Google's Chrome browser for iOS is well made and a pleasure to use, particularly if you're deeply entrenched in Google's ecosystem. If you use Chrome on the Mac, for instance, you can sign into Chrome on both and sync your tabs.

Like Dolphin, Chrome includes a voice-search mechanism, but this time it's bundled with the browser for free; and we all know how good Google is at voice control.

Chrome's tab management is excellent, if currently quite similar to Safari. You can quickly create new tabs, rearrange them and move between them in a 3D manager view; unlike in Safari's equivalent, swiping any tab to the right closes it.

The general interface is strong, too: back in the main view swiping right takes you to the previously viewed tab, and we like the user-friendly 'drag down to refresh' that you get on all web pages – a nice echo of the increasingly standard method of refreshing your mail or Twitter client.

As with Dolphin, it's easy to invoke 'private browsing', although in this case it's called Incognito Mode. And like Opera Mini, Chrome offers to cut your data usage with a Data Saver optimisation mode. According to Google the reduction may be as much as 50 percent.

Advantages: User-friendly tab organisation and navigation; many useful features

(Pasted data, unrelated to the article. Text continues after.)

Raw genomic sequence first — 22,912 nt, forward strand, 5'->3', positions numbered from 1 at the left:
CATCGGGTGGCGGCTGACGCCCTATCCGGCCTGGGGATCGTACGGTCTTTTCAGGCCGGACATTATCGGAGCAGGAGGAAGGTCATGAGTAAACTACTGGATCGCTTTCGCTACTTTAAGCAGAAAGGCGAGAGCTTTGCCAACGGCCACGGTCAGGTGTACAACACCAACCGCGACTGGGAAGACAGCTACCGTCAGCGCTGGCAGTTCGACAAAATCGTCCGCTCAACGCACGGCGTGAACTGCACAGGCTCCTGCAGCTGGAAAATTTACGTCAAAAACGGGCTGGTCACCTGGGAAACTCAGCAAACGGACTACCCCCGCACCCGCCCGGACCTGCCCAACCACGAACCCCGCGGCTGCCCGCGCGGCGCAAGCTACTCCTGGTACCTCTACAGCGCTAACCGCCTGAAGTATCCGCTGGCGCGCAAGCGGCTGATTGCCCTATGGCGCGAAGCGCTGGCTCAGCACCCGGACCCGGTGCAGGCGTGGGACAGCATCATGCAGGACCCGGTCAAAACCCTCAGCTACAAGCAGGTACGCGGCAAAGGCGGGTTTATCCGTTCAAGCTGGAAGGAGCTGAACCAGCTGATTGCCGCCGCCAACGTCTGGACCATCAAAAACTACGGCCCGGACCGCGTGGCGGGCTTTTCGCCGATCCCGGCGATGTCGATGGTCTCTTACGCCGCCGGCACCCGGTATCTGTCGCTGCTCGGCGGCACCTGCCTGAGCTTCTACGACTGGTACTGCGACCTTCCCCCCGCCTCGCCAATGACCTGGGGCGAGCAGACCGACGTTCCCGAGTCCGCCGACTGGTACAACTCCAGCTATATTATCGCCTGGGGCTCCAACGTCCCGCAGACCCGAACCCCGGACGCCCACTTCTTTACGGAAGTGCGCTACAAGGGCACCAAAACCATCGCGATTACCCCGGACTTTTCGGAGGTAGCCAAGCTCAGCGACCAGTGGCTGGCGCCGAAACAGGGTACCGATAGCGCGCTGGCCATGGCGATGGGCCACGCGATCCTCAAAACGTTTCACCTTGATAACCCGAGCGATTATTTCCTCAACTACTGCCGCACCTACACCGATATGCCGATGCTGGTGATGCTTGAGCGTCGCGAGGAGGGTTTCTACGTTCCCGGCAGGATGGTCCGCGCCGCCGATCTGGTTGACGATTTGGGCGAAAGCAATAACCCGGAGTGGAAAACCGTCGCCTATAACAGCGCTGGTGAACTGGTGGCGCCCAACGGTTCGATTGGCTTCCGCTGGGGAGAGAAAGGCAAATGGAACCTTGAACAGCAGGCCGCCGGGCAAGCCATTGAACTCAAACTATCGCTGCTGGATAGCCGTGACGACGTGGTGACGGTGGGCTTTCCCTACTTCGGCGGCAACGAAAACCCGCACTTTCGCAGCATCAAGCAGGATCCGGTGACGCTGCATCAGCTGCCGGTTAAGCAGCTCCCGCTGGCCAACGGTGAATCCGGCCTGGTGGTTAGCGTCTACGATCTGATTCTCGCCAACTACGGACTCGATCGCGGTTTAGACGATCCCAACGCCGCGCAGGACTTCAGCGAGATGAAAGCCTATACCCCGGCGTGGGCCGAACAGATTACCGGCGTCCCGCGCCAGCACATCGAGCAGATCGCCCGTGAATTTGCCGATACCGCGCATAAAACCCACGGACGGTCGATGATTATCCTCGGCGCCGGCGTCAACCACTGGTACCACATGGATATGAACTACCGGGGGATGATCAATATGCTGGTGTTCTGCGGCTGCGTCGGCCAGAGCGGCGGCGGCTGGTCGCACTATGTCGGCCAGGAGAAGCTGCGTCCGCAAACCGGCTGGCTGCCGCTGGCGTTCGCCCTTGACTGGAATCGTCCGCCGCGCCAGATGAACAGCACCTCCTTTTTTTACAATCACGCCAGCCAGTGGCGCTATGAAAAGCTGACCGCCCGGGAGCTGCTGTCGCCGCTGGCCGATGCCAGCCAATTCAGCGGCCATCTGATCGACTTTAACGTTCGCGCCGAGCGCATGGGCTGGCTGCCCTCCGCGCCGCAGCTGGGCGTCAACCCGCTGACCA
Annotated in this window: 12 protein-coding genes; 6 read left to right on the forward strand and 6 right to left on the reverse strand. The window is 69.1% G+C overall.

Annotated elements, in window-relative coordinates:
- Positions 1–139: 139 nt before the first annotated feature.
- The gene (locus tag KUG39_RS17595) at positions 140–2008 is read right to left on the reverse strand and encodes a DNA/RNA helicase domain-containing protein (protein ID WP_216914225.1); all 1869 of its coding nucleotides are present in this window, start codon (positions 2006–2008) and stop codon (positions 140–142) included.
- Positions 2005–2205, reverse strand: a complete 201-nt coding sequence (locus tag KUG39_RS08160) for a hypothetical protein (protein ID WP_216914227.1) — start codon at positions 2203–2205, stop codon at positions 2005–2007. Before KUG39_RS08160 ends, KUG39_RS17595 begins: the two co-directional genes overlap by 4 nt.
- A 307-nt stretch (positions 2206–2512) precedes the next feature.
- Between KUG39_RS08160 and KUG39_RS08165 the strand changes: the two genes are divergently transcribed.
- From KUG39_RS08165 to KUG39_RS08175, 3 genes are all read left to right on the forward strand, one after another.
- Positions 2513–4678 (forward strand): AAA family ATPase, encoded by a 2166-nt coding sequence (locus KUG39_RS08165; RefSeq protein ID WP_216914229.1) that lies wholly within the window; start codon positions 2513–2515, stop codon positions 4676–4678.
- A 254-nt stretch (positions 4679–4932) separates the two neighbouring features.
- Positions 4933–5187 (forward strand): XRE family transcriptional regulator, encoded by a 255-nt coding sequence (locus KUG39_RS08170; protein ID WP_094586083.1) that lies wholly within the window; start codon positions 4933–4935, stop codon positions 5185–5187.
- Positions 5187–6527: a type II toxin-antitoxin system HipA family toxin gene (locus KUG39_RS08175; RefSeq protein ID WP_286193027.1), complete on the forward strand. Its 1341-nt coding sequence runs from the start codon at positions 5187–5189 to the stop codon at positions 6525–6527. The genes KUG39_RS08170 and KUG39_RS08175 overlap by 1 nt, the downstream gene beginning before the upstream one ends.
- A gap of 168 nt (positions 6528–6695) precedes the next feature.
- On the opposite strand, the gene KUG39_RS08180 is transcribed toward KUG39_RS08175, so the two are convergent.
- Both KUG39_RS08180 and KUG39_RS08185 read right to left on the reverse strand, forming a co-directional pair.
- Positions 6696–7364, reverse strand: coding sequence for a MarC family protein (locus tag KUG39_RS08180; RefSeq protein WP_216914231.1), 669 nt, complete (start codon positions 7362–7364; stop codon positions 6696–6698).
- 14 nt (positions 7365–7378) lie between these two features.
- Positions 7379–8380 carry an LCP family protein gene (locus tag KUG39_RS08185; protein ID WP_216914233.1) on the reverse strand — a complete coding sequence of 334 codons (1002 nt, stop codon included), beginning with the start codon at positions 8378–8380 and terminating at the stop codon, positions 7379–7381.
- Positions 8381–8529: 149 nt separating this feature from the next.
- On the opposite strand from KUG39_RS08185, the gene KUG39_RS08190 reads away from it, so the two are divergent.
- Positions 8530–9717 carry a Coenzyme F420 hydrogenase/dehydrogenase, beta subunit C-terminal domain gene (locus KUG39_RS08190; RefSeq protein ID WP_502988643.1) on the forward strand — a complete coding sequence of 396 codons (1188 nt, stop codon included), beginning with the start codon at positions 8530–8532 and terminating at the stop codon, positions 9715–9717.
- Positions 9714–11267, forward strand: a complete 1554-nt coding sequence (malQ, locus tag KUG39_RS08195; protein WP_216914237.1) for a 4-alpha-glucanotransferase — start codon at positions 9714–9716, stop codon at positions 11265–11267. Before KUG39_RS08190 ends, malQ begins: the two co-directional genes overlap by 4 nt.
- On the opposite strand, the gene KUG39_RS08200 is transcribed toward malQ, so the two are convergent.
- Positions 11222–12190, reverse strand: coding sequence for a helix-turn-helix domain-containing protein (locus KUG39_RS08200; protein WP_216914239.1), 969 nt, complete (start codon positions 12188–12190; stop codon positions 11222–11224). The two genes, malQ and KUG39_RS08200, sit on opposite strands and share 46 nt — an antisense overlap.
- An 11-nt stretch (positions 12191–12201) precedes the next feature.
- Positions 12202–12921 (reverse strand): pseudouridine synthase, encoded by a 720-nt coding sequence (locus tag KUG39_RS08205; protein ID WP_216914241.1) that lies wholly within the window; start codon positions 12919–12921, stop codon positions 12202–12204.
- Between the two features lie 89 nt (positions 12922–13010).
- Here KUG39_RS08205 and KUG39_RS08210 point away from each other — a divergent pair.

Disadvantages: Google-phobes may dislike the company's tendency to track and sync, and if you don't want to sign in you lose some of the advantages

Read our full review of Google Chrome for iPhone.

Free | App Store link

What's the best iPhone web browser: Opera Mini

Opera is widely understood to be the connoisseurs' choice of web browser software. It occupies only about one percent of the web browser market on desktop, but its users claim (not without some justification) that it's the best product around.

On iPhone, Opera has two browser apps to choose from.

The first we'll look at, Opera Mini, takes the approach that speed is key. By some clever trickery involving proxy browsers returning static pages (don't worry about it) Opera Mini is quicker than the most popular browsers.

In (very unscientific) tests it appeared to return pages in about half the time it took Safari and Chrome (oddly enough, Dolphin was the slowest, although it has the habit of returning a page fairly quickly but then sitting with the progress bar virtually finished for another 10 seconds, so the experience isn't significantly worse).

It's also an economical browser, reducing your data usage significantly. You can track the savings you're making on a dedicated analytics page.

Opera Mini makes compromises to achieve these savings, but you are able at least to choose how extreme you want these compromises to be. There are three settings - Mini, Turbo and Off, of which the fastest, confusingly, is Mini - and you can choose to load or not load images, and at what quality you want them to appear.

The tab manager view is 3D, as is apparently industry-standard now, and like Chrome allows you to simply swipe a tab to close it. The tabs are arranged horizontally, though, and therefore swiped upwards. This horizontal layout also means (in this user's humble opinion) that it's a little easier to see at a glance what's on each page. And again like Chrome, the interface incorporates a handy 'drag down to refresh' that we'd like to see in Safari.